The summer solstice can be seen anywhere in Britain and is celebrated every year in lots of different ways.
When is it?
The summer solstice is nearly upon us: Saturday 20th June will be the longest day of 2020 for anyone living north of the equator. It is also known as the first day of summer. In the UK we will enjoy 16 hours and 38 minutes of daylight. The sun will rise at 4.43am and set at 9.21pm.
What is it?
'Solstice' comes from the Latin, 'solstitium', sol (sun) and sistere (to stand still) because the path of the sun seems to come to a halt before reversing direction.
It is the time when the earth in the northern hemisphere is nearest towards the sun and so gets the most daylight of the year.
The winter solstice, which marks the shortest day of the year with the least hours of daylight, usually happens on or around 21st December in the northern hemisphere.
Solstices are opposite on either side of the equator, so the summer solstice in the northern hemisphere is the winter solstice in the southern hemisphere and vice versa.
Is the summer solstice the first day of summer?
This is debatable. It depends on whether you're speaking meteorolgically or astronomically. Meteorologists divide the year into four seasons allowing them to organise climate data better. Summer therefore starts 1st June and ends 31st August.
Astronomically the first day of summer is when the sun reaches its highest point in the sky which is on the summer solstice (20th-22nd June).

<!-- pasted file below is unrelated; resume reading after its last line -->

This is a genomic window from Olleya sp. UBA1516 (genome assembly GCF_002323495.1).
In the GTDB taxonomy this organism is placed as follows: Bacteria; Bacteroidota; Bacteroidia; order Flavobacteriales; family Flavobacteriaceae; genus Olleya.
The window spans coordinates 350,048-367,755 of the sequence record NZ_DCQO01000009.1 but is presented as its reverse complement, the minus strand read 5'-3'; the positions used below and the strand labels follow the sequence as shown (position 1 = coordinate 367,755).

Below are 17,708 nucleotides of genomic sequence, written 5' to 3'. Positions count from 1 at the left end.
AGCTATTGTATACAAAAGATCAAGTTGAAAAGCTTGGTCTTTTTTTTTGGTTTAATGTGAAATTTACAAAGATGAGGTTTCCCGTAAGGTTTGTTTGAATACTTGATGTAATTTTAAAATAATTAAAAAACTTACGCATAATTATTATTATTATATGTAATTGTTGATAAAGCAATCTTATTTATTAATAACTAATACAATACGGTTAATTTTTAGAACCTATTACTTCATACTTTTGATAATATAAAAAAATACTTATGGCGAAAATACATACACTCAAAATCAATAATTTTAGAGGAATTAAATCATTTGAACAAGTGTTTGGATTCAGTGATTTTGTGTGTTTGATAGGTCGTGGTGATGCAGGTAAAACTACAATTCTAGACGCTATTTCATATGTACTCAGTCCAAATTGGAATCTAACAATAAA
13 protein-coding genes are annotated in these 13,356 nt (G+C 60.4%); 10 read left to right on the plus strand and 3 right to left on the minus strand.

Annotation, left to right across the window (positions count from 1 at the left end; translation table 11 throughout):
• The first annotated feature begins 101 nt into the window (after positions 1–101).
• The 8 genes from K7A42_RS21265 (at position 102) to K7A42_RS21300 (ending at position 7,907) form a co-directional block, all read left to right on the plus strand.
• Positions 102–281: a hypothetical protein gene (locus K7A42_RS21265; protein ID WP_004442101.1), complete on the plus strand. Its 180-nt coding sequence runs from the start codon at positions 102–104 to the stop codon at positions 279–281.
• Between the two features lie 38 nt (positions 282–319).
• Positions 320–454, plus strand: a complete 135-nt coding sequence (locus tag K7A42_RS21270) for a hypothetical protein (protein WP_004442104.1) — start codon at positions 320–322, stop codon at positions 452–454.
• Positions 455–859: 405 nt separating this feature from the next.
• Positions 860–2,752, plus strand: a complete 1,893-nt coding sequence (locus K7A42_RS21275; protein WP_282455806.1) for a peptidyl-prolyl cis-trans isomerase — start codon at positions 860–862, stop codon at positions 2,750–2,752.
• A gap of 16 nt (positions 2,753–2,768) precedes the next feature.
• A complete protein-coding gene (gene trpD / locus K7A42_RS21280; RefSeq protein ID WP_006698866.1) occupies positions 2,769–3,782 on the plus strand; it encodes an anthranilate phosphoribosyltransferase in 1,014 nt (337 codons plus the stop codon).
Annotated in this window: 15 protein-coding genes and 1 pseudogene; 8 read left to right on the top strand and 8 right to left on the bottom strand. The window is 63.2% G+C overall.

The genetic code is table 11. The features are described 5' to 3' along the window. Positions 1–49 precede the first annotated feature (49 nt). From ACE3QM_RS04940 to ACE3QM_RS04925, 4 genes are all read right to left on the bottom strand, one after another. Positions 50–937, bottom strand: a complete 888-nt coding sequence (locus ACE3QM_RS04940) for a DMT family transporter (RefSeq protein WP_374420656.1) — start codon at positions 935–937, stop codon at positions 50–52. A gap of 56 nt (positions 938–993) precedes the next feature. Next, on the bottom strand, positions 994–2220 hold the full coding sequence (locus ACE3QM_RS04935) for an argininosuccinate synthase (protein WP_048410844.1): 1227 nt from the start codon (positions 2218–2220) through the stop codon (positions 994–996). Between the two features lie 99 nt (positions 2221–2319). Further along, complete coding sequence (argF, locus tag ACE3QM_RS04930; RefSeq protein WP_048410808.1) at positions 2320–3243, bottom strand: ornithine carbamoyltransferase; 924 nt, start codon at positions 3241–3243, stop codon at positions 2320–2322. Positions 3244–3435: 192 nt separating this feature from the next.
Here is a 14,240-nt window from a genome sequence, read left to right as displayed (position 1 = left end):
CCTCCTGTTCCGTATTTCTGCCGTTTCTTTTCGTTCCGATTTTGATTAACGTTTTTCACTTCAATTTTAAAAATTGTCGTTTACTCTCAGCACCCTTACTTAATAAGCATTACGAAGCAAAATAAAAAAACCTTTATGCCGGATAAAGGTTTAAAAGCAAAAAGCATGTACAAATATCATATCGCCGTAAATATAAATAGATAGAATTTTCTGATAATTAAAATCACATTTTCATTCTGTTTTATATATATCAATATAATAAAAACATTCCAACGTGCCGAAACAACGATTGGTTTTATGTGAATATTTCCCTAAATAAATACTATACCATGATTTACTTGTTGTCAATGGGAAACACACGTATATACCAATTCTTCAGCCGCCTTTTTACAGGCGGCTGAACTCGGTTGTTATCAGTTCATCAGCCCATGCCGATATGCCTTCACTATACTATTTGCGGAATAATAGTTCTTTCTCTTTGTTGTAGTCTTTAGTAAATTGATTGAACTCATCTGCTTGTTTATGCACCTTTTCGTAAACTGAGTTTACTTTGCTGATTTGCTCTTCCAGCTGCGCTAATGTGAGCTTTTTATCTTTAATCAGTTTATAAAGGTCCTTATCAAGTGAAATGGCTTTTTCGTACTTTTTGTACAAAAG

Sunrise at Stonehenge
Who celebrates it?
Hundreds, if not thousands of people would often flock to the ancient site of Stonehenge to celebrate the summer solstice, as Stonehenge has been a prehistoric site of worship and celebration for thousands of years.
In 2020 because of the coronavirus pandemic all in-person events have been cancelled but a virtual trip has been arranged so you can visit Stonehenge from the comfort of your home.
At the summer solstice the sun rises directly above the Heel Stone which stands outside the circle of stones to the north-east.
It is said that the giant stones of Stonehenge were so positioned to align with the sunrise on the two annual solstices.
In 2020 the solstice coincides with a rare solstice annular solar eclipse which can be seen in the southern hemisphere and this will not happen again until the year 2039.